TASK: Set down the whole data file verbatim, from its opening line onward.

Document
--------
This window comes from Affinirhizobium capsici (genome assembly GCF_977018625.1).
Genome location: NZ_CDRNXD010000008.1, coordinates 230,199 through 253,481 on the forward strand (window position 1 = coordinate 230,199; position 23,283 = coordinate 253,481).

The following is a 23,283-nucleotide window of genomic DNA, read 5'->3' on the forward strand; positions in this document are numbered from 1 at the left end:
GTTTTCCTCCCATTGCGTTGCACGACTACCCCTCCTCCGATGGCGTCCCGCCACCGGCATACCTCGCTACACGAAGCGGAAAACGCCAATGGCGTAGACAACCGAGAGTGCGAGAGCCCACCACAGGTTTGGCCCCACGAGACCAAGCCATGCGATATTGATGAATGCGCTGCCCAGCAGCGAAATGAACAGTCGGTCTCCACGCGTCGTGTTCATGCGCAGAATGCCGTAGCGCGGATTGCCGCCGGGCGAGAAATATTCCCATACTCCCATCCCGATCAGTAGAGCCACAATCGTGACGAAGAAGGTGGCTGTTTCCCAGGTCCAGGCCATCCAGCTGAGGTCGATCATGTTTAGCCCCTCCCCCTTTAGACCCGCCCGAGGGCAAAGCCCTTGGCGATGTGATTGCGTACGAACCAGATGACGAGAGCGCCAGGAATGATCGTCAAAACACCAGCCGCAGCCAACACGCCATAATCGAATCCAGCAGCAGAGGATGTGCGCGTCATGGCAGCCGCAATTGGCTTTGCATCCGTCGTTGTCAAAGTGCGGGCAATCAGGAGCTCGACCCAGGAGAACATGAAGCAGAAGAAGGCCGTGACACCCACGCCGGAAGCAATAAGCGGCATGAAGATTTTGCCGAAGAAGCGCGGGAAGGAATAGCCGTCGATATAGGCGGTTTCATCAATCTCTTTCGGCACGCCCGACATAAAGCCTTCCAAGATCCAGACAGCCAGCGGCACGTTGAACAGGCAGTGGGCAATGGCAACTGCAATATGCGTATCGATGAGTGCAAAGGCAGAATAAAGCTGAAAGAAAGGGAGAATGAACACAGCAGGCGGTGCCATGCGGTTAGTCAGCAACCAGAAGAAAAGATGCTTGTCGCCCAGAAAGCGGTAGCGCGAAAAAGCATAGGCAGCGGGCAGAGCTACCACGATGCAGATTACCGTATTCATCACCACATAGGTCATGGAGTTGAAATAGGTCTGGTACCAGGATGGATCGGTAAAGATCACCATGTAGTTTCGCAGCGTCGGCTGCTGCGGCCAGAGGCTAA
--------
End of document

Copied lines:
This window comes from Affinirhizobium capsici (genome assembly GCF_977018625.1).
Genome location: NZ_CDRNXD010000008.1, coordinates 230,199 through 253,481 on the forward strand (window position 1 = coordinate 230,199; position 23,283 = coordinate 253,481).

The following is a 23,283-nucleotide window of genomic DNA, read 5'->3' on the forward strand; positions in this document are numbered from 1 at the left end:
GTTTTCCTCCCATTGCGTTGCACGACTACCCCTCCTCCGATGGCGTCCCGCCACCGGCATACCTCGCTACACGAAGCGGAAAACGCCAATGGCGTAGACAACCGAGAGTGCGAGAGCCCACCACAGGTTTGGCCCCACGAGACCAAGCCATGCGATATTGATGAATGCGCTGCCCAGCAGCGAAATGAACAGTCGGTCTCCACGCGTCGTGTTCATGCGCAGAATGCCGTAGCGCGGATTGCCGCCGGGCGAGAAATATTCCCATACTCCCATCCCGATCAGTAGAGCCACAATCGTGACGAAGAAGGTGGCTGTTTCCCAGGTCCAGGCCATCCAGCTGAGGTCGATCATGTTTAGCCCCTCCCCCTTTAGACCCGCCCGAGGGCAAAGCCCTTGGCGATGTGATTGCGTACGAACCAGATGACGAGAGCGCCAGGAATGATCGTCAAAACACCAGCCGCAGCCAACACGCCATAATCGAATCCAGCAGCAGAGGATGTGCGCGTCATGGCAGCCGCAATTGGCTTTGCATCCGTCGTTGTCAAAGTGCGGGCAATCAGGAGCTCGACCCAGGAGAACATGAAGCAGAAGAAGGCCGTGACACCCACGCCGGAAGCAATAAGCGGCATGAAGATTTTGCCGAAGAAGCGCGGGAAGGAATAGCCGTCGATATAGGCGGTTTCATCAATCTCTTTCGGCACGCCCGACATAAAGCCTTCCAAGATCCAGACAGCCAGCGGCACGTTGAACAGGCAGTGGGCAATGGCAACTGCAATATGCGTATCGATGAGTGCAAAGGCAGAATAAAGCTGAAAGAAAGGGAGAATGAACACAGCAGGCGGTGCCATGCGGTTAGTCAGCAACCAGAAGAAAAGATGCTTGTCGCCCAGAAAGCGGTAGCGCGAAAAAGCATAGGCAGCGGGCAGAGCTACCACGATGCAGATTACCGTATTCATCACCACATAGGTCATGGAGTTGAAATAGGTCTGGTACCAGGATGGATCGGTAAAGATCACCATGTAGTTTCGCAGCGTCGGCTGCTGCGGCCAGAGGCTAA